On a quiet, cold winter morning, I catch a flash of red outside my window. Looking up, I squint against the bright sun and spot a red squirrel perched on the branch of our crabapple tree nibbling the small red fruit she holds in her tiny paws. Her tail is folded up along the length of her back, like a furry boa. Her white belly and eyes ringed in bright white fur are in stunning contrast to her mostly reddish-gray coat.
She basks in the sun, balancing on the thin branch. The tail fur glows with sunlight and flutters in the breeze. In winter, red squirrels have tufted ears and their rusty red tail, back and paws become more vibrant. These feisty critters are half the size of the gray squirrels I often see them chasing along the top of our fence.
This squirrel sits still after eating the tiny crabapple and I know if I open my door, she would bolt. Probably chatter noisily in my direction and scamper away. Instead, I too sit quietly. She plucks more fruit to munch. Her paws and claws grasp and turn the frozen treat. Scraps of crabapple peels, leaves and stems are strewn across the ground below and on our balcony. I’ll sweep it off later.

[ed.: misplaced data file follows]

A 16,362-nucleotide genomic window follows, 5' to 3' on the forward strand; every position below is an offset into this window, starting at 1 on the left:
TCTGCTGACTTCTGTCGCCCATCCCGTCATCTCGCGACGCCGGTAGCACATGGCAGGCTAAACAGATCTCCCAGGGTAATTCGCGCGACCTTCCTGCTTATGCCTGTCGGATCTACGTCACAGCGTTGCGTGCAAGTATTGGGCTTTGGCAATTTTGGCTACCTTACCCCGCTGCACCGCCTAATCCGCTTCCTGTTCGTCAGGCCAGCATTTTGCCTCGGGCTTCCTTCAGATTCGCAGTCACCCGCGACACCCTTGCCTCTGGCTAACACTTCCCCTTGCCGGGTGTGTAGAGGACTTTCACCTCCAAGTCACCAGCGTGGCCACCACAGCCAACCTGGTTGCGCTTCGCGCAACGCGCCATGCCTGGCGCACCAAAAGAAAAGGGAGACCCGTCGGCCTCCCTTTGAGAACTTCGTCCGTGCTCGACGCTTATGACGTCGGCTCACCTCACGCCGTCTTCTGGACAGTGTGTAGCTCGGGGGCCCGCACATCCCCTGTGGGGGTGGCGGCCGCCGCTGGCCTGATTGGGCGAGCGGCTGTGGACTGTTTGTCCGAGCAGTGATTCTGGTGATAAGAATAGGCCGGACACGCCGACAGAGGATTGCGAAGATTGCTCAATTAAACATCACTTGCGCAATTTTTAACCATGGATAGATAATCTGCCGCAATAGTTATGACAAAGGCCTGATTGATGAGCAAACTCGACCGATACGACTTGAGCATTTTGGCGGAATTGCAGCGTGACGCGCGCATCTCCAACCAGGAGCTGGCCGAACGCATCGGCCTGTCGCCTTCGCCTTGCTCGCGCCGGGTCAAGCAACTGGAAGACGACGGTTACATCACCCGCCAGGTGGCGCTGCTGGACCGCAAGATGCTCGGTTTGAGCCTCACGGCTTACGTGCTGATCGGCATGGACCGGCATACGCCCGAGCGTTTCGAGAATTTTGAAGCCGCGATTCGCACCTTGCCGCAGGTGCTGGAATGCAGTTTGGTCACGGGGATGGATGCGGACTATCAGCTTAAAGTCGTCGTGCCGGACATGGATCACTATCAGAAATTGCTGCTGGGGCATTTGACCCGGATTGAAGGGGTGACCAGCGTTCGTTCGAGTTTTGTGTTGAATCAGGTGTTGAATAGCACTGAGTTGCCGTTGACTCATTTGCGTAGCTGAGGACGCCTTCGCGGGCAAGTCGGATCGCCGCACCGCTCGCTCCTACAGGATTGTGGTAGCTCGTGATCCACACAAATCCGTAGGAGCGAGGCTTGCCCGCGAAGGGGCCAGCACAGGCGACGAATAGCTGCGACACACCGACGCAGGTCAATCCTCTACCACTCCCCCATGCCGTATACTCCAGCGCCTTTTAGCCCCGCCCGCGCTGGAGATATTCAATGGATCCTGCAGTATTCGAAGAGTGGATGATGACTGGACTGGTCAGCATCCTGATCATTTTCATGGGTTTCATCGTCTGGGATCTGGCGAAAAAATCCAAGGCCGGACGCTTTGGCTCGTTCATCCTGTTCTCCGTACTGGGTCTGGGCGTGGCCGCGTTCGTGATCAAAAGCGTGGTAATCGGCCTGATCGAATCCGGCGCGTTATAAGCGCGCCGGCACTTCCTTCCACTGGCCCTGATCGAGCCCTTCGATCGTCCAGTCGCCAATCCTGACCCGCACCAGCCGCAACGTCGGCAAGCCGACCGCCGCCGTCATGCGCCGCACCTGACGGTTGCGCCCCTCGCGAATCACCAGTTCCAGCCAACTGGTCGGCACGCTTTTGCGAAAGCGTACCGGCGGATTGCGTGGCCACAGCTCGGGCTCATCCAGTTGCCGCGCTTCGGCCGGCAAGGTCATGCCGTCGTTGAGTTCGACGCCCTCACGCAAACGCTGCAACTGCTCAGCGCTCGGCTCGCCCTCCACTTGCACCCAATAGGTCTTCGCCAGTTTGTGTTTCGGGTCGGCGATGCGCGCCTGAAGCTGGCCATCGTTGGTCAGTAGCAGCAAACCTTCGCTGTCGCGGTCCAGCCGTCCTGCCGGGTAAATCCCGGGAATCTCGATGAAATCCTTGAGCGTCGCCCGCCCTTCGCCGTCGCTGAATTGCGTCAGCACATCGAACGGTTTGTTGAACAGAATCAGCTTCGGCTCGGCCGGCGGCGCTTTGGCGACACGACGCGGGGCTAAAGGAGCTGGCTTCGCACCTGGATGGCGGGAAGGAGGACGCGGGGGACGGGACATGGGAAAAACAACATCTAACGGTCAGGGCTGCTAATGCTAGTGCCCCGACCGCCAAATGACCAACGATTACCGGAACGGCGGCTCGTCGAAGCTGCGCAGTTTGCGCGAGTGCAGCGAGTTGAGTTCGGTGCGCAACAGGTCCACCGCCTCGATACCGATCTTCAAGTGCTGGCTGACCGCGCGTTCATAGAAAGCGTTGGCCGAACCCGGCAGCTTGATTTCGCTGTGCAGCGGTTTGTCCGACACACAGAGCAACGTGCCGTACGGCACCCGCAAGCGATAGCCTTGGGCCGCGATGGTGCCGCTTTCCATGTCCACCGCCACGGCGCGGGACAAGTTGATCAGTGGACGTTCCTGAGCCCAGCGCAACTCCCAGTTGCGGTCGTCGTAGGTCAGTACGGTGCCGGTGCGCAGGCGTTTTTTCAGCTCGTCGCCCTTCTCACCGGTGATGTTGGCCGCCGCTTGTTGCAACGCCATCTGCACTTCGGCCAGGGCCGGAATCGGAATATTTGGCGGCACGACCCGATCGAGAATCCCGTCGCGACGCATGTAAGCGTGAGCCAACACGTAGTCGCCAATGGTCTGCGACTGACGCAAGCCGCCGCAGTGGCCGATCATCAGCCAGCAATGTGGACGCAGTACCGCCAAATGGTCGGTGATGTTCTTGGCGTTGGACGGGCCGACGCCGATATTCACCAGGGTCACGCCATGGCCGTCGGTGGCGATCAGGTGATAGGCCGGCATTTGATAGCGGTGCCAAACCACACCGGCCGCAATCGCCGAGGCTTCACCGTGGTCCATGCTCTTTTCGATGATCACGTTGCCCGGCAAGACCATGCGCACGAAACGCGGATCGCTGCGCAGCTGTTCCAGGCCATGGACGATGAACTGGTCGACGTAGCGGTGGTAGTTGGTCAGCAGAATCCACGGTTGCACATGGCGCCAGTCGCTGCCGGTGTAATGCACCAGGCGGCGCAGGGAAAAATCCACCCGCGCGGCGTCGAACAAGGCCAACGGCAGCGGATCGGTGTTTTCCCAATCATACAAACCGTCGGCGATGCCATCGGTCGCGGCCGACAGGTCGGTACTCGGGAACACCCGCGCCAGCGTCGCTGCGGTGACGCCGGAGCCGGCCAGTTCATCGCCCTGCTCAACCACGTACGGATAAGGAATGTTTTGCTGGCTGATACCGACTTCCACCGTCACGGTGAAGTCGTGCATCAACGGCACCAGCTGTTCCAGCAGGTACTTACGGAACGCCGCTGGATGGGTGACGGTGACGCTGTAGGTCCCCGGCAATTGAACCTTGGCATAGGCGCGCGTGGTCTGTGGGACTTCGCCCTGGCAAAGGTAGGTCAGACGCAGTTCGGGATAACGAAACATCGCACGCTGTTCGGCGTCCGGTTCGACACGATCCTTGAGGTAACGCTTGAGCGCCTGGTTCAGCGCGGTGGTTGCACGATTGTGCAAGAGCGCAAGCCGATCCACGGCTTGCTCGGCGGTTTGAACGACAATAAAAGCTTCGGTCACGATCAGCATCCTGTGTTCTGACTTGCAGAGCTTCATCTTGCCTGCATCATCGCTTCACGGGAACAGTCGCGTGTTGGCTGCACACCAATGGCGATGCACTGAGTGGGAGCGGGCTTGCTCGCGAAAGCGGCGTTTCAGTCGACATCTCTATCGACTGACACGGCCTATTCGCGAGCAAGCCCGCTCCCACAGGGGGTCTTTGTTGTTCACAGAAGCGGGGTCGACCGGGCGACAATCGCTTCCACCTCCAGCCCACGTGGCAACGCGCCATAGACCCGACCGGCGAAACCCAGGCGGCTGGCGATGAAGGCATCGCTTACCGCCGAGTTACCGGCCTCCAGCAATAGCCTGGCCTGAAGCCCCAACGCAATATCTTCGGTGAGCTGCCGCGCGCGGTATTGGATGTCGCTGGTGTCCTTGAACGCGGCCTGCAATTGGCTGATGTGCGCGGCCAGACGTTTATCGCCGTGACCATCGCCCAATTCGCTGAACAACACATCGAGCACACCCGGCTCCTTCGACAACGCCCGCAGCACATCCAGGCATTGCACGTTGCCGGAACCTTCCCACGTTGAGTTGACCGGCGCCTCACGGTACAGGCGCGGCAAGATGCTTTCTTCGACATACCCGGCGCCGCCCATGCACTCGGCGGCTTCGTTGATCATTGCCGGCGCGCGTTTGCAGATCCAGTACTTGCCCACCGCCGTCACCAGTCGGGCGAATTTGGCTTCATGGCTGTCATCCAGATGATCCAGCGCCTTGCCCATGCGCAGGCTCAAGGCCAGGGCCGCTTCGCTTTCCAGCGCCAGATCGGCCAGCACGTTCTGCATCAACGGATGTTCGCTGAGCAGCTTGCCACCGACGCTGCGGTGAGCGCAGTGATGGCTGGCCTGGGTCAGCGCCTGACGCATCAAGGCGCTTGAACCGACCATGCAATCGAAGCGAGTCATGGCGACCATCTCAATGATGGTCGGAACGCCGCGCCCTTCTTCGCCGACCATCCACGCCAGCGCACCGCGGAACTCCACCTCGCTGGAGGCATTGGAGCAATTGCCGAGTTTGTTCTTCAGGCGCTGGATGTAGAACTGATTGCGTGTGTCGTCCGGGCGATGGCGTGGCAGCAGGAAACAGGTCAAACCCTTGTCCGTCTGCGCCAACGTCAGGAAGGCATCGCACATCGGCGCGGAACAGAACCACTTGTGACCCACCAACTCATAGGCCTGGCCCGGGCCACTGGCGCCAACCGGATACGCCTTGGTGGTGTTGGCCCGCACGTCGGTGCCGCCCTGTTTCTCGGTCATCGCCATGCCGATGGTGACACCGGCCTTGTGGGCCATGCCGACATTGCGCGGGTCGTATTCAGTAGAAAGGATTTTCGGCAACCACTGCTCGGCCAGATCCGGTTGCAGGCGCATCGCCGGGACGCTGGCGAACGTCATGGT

Two ornamental crabapple trees in our yard blossom pink in spring and provide these ruby red morsels that feed the birds and squirrels all winter. Crisp cold fruit just hangs around, a tree buffet for the wildlife. (This week I spotted wild turkeys dining on the berries in the branches of crabapple trees along Mitchell Road.)
When I glance out my window again, I don’t see the red squirrel. Then I spot her higher in the tree. She clings beneath a branch, stretching long, reaching for a bundle of crabapples.
Nature nearby is a monthly column by Eden Prairie resident Amber D. Stoner.
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